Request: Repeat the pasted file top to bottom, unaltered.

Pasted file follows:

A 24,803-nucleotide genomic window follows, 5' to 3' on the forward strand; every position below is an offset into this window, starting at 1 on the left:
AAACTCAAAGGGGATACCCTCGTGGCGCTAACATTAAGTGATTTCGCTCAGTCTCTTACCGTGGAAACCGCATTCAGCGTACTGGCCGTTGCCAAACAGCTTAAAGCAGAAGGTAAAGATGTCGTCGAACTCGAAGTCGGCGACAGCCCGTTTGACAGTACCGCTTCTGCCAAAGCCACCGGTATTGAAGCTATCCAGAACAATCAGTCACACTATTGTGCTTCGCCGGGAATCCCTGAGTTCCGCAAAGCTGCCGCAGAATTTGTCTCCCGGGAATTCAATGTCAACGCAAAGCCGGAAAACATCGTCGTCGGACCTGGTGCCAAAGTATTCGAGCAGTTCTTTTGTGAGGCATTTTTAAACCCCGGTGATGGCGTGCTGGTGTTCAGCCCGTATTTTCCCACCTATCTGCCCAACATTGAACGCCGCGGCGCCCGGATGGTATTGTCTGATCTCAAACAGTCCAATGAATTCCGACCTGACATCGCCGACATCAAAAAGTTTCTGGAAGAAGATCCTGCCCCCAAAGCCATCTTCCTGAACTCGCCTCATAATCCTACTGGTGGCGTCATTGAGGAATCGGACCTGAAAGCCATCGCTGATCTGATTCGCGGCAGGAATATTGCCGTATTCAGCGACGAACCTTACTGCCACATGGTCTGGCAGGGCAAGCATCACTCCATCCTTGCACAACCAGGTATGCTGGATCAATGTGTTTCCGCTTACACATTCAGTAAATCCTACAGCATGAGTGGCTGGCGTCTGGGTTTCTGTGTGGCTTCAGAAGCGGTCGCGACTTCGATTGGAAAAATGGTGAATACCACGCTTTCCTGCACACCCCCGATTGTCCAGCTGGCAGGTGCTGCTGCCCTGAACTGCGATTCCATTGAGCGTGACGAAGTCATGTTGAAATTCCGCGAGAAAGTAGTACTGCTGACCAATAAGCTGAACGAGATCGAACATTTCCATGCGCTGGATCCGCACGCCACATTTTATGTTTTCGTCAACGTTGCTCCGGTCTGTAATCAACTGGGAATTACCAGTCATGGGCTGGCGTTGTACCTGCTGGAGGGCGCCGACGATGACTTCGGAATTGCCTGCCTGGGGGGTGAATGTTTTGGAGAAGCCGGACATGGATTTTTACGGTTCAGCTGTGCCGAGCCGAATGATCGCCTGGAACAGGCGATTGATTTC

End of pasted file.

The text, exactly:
A 24,803-nucleotide genomic window follows, 5' to 3' on the forward strand; every position below is an offset into this window, starting at 1 on the left:
AAACTCAAAGGGGATACCCTCGTGGCGCTAACATTAAGTGATTTCGCTCAGTCTCTTACCGTGGAAACCGCATTCAGCGTACTGGCCGTTGCCAAACAGCTTAAAGCAGAAGGTAAAGATGTCGTCGAACTCGAAGTCGGCGACAGCCCGTTTGACAGTACCGCTTCTGCCAAAGCCACCGGTATTGAAGCTATCCAGAACAATCAGTCACACTATTGTGCTTCGCCGGGAATCCCTGAGTTCCGCAAAGCTGCCGCAGAATTTGTCTCCCGGGAATTCAATGTCAACGCAAAGCCGGAAAACATCGTCGTCGGACCTGGTGCCAAAGTATTCGAGCAGTTCTTTTGTGAGGCATTTTTAAACCCCGGTGATGGCGTGCTGGTGTTCAGCCCGTATTTTCCCACCTATCTGCCCAACATTGAACGCCGCGGCGCCCGGATGGTATTGTCTGATCTCAAACAGTCCAATGAATTCCGACCTGACATCGCCGACATCAAAAAGTTTCTGGAAGAAGATCCTGCCCCCAAAGCCATCTTCCTGAACTCGCCTCATAATCCTACTGGTGGCGTCATTGAGGAATCGGACCTGAAAGCCATCGCTGATCTGATTCGCGGCAGGAATATTGCCGTATTCAGCGACGAACCTTACTGCCACATGGTCTGGCAGGGCAAGCATCACTCCATCCTTGCACAACCAGGTATGCTGGATCAATGTGTTTCCGCTTACACATTCAGTAAATCCTACAGCATGAGTGGCTGGCGTCTGGGTTTCTGTGTGGCTTCAGAAGCGGTCGCGACTTCGATTGGAAAAATGGTGAATACCACGCTTTCCTGCACACCCCCGATTGTCCAGCTGGCAGGTGCTGCTGCCCTGAACTGCGATTCCATTGAGCGTGACGAAGTCATGTTGAAATTCCGCGAGAAAGTAGTACTGCTGACCAATAAGCTGAACGAGATCGAACATTTCCATGCGCTGGATCCGCACGCCACATTTTATGTTTTCGTCAACGTTGCTCCGGTCTGTAATCAACTGGGAATTACCAGTCATGGGCTGGCGTTGTACCTGCTGGAGGGCGCCGACGATGACTTCGGAATTGCCTGCCTGGGGGGTGAATGTTTTGGAGAAGCCGGACATGGATTTTTACGGTTCAGCTGTGCCGAGCCGAATGATCGCCTGGAACAGGCGATTGATTTC